December 17, 1911: Working up the Beardmore Glacier

From Cherry-Garrard’s Diary:

“Sunday, 17 December.  Nearly 11 miles.  Temp. 12.5 degrees.  3500 feet.

“We have had an exciting day–this morning was just like the scenic railway at Earls Court.  We got straight on to the big pressrue waves, and headed for the humpy rock at the base of the cloudmaker.  It was a hard plug up the waves, very often standing pulls, and all that we could do for a course was a very varied direction.  Going down the other side was the exciting part: all we could do was to set the sledge straight, hang on to the straps, give her a little push and rush down the slope, which was sometimes so sheer that the sledge was in the air.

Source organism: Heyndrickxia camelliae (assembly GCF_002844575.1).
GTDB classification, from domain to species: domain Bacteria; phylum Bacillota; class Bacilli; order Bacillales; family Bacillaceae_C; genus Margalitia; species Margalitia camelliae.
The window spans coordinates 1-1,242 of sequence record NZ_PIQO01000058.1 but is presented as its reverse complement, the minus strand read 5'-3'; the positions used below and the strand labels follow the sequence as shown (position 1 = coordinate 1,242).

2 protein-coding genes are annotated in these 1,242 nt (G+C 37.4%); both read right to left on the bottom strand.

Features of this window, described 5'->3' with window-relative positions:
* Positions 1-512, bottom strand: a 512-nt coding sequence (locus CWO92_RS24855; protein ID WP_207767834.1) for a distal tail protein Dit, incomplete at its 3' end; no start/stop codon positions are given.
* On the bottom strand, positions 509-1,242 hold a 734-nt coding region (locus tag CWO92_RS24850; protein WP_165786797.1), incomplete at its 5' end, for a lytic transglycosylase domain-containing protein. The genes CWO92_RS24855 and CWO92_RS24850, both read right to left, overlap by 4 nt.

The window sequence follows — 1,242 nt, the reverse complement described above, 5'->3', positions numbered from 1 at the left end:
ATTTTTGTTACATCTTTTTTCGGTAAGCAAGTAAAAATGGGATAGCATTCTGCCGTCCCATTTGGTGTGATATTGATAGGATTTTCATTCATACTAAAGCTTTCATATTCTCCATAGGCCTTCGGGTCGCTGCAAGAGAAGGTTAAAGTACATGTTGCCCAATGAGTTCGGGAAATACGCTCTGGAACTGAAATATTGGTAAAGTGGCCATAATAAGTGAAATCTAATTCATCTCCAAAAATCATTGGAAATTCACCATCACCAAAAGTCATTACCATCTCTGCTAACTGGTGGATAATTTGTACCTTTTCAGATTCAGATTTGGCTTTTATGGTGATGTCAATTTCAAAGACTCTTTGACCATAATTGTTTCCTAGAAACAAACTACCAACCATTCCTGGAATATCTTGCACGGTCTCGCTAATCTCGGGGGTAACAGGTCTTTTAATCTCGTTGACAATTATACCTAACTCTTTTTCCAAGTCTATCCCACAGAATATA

“Sometimes there was no chance to brake the sledge, and we all had to get on to the top, and we rushed down with the wind whistling in our ears.  After three hours of this it levelled out again a bit, and we took the top of a wave, and ran south along it on blue ice:  enormous pressure to our right, largely I think caused by the Keltie Glacier.  Then we ascended a rise, snowy and crevassed, and camped after doing just under five miles, with big pressure ahead.”

From Birdie Bowers sledging diary for the same day”

“. . .the remainder of the march was a pleasure instead of a desperate struggle.  It finished up on fields of blue rippled ice with sharp knife edges, and snow patches few and far between.  We are all [12 men in three tents of 4 each] camped on a small snow patch in the middle of a pale blue rippled sea, about 36oo feet above sea level and past the Cloudmaker, which means that we are half-way up the glacier.”

 

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